• The memory will ultimately be returned when the session is invalidated, but depending on the session timeout, this can take some time.

Turning on Tracing of User Custom Calls

  • To see all the calls to user custom methods and their timing information
    • As an ExtraView Administrator set USER_CUSTOM_ENABLE_METRICS = YES
    • View the log output using either tail –f evj.log (Unix / Linux) or an editor (Windows)
    • As you use ExtraView, the log will dynamically show the user custom methods called
  • After Apache Tomcat (or your application server) is bounced, the log shows the current user custom class in use –
    2003-12-26 14:35:52 [  info   ]
  • After Tomcat is bounced, the log shows the log’s name –
    2004-01-02 14:00:18 [  info   ]
    Manage Log Files Entered, prefix= art  , suffix= .log
  • You can specify the name of the log file, which can make it easier to find the log you are using during development by modifying the ExtraView configuration file. The name of the log file is set in the file named This is stored in the directory named –

    There will be a line like the following defining the log file’s name –

    LOG_FILE_PATH_NAME = logs/EVJ.log
  • To make it easier to find you debug output in the log, with an editor select and delete the contents of the log before starting a debug run
  • When tomcat is bounced, the log shows the database used by ExtraView and the user custom class that’s currently in use.

Determining your Code’s Performance

  • To determine the performance impact of your user custom methods, turn on user custom metrics. Timing information will then be emitted to the ExtraView application server log
  • To turn on tracing and metrics
    • Logon to ExtraView as an a user with administrator privileges
    • Select the Behavior Settings screen and set the value of the the behavior setting named USER_CUSTOM_ENABLE_METRICS to a value of YES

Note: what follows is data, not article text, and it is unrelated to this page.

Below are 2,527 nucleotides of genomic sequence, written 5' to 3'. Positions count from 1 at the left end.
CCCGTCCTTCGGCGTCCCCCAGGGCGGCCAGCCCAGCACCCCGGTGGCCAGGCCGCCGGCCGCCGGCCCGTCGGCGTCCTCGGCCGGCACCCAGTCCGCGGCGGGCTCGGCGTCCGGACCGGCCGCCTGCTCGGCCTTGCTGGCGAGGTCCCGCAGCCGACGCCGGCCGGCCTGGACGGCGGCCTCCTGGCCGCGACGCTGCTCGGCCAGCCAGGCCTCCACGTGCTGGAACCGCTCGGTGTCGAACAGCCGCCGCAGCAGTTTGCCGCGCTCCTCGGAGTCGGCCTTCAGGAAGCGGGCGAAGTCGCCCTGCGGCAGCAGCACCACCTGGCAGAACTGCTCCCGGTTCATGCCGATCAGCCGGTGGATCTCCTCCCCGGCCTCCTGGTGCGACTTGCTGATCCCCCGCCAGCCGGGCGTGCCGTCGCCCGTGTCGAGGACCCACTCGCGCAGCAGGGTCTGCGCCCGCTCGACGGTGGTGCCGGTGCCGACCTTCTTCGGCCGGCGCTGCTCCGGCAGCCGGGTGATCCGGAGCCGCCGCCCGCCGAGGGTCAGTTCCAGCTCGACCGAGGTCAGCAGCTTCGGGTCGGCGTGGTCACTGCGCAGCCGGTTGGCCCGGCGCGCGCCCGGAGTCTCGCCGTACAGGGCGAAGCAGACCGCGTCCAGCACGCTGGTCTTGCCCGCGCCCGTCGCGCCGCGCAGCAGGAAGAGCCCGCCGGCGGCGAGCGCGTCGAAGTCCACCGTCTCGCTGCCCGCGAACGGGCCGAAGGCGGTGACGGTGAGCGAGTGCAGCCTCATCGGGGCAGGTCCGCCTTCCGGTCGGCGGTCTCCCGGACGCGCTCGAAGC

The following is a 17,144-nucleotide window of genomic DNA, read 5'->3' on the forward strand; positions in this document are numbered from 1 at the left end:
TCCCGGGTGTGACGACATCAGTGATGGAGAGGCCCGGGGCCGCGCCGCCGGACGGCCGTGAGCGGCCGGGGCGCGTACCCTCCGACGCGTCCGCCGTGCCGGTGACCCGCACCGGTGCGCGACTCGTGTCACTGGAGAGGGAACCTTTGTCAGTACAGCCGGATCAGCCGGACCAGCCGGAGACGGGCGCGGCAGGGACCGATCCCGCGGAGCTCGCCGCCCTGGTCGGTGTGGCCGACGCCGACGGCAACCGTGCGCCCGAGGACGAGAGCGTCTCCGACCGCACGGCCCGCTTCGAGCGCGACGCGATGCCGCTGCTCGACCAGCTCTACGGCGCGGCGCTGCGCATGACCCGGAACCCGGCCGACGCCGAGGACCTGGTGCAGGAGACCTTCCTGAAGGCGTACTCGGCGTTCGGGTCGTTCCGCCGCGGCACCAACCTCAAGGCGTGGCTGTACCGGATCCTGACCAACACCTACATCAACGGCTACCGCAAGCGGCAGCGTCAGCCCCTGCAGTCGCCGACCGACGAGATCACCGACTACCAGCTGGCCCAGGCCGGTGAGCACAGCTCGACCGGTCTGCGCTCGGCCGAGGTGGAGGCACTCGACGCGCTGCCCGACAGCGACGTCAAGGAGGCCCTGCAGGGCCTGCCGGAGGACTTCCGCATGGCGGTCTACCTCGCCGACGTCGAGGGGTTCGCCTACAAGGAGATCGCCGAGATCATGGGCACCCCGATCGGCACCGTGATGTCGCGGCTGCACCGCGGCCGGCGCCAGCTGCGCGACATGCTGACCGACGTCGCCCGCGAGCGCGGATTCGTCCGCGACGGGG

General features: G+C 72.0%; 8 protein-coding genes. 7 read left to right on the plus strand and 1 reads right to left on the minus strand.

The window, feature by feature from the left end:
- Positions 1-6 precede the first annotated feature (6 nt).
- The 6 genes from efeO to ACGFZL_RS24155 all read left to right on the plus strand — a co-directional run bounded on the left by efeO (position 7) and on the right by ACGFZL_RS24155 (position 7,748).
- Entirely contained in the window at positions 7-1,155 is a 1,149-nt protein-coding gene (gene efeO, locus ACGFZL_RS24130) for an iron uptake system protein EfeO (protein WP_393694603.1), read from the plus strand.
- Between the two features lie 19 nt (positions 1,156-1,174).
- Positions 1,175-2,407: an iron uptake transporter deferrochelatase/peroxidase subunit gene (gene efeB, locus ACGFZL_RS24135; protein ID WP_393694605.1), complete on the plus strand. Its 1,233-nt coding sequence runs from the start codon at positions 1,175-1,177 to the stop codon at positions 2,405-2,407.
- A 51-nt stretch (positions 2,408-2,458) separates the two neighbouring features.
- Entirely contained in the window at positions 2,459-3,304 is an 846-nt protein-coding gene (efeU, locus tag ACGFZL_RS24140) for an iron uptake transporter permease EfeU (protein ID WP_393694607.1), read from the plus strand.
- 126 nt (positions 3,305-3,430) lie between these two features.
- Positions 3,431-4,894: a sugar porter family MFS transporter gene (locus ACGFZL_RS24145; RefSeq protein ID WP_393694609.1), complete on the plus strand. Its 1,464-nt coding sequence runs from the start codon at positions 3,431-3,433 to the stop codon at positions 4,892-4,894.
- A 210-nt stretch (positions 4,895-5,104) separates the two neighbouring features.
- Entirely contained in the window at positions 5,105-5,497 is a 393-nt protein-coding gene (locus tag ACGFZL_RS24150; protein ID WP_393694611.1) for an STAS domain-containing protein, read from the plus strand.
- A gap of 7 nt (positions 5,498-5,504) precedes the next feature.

• ExtraView will now make alog entry every time a user custom method is called and each entry has the number of milliseconds the call took to execute
    • If one of your user custom methods takes a second or longer to execute, it is probably degrading ExtraView’s performance significantly.

Determining Useful Methods of a Class

  • An IDE (Integrated Development Environment) like Eclipse will show all the methods in a class. The debugger will show the value of objects, such passed user custom method parameters and ExtraView objects like Z
  • To determine what is either useful or available from a user custom method parameter, look at its getXXX methods. For example, the SesameSession class has the following available methods
    • getUserId
    • getUserRole
    • getRemoteAddress
    • getArea
    • getProject
    • etc.
  • Looking at the class’s Javadoc is another way to explore a class’s available methods. The getters and setters are typically the ones of most interest to the User Custom programmer

Log Your Messages

  • The user custom method w(String) is an easy way to write debugging messages to the log
  • By default, the messages will be at the level of WARN messages, making them easy to find
  • The Z.log.writeToLog() method also writes to the log.